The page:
The river is one of those things we mostly take for granted. Today on Michiana Chronicles, Sid Shroyer takes a closer look.
The St. Joseph River is the watershed of most of what we call Michiana. Like the more famous Charles, Hudson, and Potomac, it’s an end-of-the-road river. It carries its own water all the way to the Sea of the Great Lakes. Best, it’s ours. It’s an unobtrusive, patient friend. It’s a tranquil back yard or a porch we share.
I like having our St. Joseph River, just four blocks from my house, with a tree-lined trail for walking and biking that I’ve been using for 20 years. From IUSB I can bike west and then north through South Bend, and, with a couple of zig-zags, follow the river past St. Mary’s College on the opposite bank, across Cleveland Road, and all the way up to the old Darden Road bridge. For a shorter trip I can go east next to Northside Boulevard along the river into Mishawaka to Beutter Park.
In Mishawka, there’s new development near the river, new homes behind the 100 Center, some new apartment buildings nearby, and new space for offices; but, with the new park land and the overall layout of things it seems like it’s a priority over there to keep people connected to the river. I hope the planners of new development in South Bend make it a priority to keep people connected to the river. I’m sure they’ve had a look at what’s happening in Mishawaka. Visitors there remark on the subtle beauty with surprise, but the river has been there all along. It takes some effort to see.
“Nature is the symbol of spirit,” says Ralph Waldo Emerson.
It’s good to have some nearby.
The river there at Central Park was a great location, when, after Rosh Hashanah morning services last week, a few of us from Temple Beth-El reconvened with Rabbi Companez to cast our sins into the water. It’s a ritual ceremony called Tashlikh that Jews may perform during the High Holy Days, ten days also called the Days of Awe, which run through Yom Kippur, the Day of Atonement. The pebbles we throw are intended to each represent where we “missed the mark” in the last year.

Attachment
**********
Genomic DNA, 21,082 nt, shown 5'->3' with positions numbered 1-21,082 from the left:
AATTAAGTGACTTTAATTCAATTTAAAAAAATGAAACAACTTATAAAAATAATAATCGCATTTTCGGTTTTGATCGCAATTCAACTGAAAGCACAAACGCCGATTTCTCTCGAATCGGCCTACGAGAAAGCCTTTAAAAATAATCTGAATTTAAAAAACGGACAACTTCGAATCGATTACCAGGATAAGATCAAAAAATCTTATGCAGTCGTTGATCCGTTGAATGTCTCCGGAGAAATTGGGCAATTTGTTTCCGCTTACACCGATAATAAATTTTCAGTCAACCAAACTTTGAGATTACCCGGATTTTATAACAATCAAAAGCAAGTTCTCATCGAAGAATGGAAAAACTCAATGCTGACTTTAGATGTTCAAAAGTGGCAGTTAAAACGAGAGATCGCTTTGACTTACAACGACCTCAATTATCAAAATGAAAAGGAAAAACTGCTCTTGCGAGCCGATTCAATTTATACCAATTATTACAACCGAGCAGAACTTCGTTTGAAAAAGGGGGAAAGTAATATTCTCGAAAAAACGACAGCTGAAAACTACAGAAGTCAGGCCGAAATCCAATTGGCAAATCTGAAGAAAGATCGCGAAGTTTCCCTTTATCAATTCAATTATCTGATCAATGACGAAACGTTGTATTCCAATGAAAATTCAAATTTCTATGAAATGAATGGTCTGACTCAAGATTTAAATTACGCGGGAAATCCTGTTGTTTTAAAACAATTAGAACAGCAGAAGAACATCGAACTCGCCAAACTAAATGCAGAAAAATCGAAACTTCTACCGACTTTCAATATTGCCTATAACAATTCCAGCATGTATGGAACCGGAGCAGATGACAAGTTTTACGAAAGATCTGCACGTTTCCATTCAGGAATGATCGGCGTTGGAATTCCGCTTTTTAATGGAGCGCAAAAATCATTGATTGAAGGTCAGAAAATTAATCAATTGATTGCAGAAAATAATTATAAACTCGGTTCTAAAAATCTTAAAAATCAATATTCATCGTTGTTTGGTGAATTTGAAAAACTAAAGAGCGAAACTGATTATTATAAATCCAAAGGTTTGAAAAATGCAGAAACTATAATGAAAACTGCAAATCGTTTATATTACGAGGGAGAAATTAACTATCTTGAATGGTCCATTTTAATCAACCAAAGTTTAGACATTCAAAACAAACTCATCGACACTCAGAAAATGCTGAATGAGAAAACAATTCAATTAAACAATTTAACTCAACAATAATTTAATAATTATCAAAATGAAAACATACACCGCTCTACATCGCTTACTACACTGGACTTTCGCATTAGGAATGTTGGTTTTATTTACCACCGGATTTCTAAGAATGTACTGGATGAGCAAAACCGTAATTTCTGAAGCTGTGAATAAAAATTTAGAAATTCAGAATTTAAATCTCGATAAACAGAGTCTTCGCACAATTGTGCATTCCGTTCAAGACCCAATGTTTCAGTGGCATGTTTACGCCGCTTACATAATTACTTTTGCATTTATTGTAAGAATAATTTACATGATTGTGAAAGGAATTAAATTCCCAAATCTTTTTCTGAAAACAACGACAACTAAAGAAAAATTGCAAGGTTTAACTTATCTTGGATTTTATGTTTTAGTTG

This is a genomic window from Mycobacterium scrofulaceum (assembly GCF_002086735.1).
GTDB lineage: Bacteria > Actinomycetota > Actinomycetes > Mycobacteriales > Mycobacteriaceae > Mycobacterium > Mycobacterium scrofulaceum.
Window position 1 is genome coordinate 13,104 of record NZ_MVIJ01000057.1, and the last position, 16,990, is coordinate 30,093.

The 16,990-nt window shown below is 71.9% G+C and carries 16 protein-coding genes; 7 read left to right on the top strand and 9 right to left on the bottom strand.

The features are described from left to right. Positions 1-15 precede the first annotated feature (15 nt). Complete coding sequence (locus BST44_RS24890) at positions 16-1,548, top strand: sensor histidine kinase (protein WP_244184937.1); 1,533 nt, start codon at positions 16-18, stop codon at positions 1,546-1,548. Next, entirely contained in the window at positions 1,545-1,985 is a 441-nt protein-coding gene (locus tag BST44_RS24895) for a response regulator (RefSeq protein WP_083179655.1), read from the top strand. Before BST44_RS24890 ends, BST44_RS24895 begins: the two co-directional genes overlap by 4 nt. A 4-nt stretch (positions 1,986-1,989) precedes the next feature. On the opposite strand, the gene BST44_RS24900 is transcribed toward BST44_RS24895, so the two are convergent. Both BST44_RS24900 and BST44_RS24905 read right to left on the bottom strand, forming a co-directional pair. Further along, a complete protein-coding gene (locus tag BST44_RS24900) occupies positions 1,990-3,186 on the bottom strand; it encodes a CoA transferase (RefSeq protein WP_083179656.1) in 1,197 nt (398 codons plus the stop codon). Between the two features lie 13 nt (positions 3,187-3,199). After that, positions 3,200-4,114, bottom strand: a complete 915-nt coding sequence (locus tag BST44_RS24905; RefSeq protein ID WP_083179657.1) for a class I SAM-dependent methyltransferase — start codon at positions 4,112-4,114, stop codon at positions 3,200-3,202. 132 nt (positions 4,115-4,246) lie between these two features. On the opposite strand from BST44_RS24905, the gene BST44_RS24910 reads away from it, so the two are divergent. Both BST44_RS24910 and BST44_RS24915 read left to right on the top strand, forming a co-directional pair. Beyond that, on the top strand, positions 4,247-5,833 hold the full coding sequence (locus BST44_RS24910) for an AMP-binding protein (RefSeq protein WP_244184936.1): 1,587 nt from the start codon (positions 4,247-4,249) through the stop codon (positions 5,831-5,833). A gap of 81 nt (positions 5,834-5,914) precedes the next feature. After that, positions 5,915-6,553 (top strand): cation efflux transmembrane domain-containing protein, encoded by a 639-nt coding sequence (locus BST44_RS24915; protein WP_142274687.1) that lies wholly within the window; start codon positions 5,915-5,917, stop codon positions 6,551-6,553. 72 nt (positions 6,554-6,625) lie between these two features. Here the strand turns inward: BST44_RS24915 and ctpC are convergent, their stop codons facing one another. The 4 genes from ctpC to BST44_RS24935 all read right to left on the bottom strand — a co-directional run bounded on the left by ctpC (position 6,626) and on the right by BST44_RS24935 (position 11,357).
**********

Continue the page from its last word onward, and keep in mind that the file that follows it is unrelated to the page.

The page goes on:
On my porch, the next afternoon, I began to read the book Rabbi assigned during services. It’s Between the World and Me by Ta-Nehesi Coates. The congregation is being asked to delve into the difficult topic of racism.
The book is a long essay in the form of a letter to Coates’s 15-year-old son about what it means to live as an African American. “Race is the child of racism, not the father,” Coates tells his son.
I get it, I think. Hate invents its rationale. Then it rationalizes itself with its own invention. He is writing to me, too, a 63-year-old European American. The idea of race is a human invention, not an aspect of the natural world, created in order to rationalize oppression. When language loses sight of its origin in nature, Emerson says, “duplicity and falsehood take the place of simplicity and truth.”
Racism: past, present and future, is a long causal chain, an original sin, that enhances the status of people who think they are white, Coates tells me. It follows, I think, that while I may call racism “deplorable,” my complacency about my privilege actually makes me complicit. My complacency is a warm blanket on the way to sleep.
My street is quiet and my neighborhood is safe. On home-game Fridays, the Adams High School band and cheerleaders parade the football team down Wall Street across the way to School Field in a scene that even Norman Rockwell could find farcical, except that it’s real. Like the river, always different, but always the same, parents and children line the street.
Judy and I ran out to watch last Friday evening, with our 30-year old daughter, Lily, who was home from Brooklyn. Like old times. We laughed. It’s hard for me to grasp the preciousness of the moments when she and our son, Matt, are here, until they are gone. Too much, I take them for granted. I can’t imagine how terrible it would be for them to never come home.
If, for the ritual of Tashlikh, I had to pick only one stone to throw into the river, it would be a big one for the sin of complacency. For the new year I hope to be less complacent and I suppose that starts with being more conscious of my good fortune and all the aspects of how that came to be.
The river will remind me. What I do about it is up to me.
For Michiana Chronicles, I’m Sid Shroyer.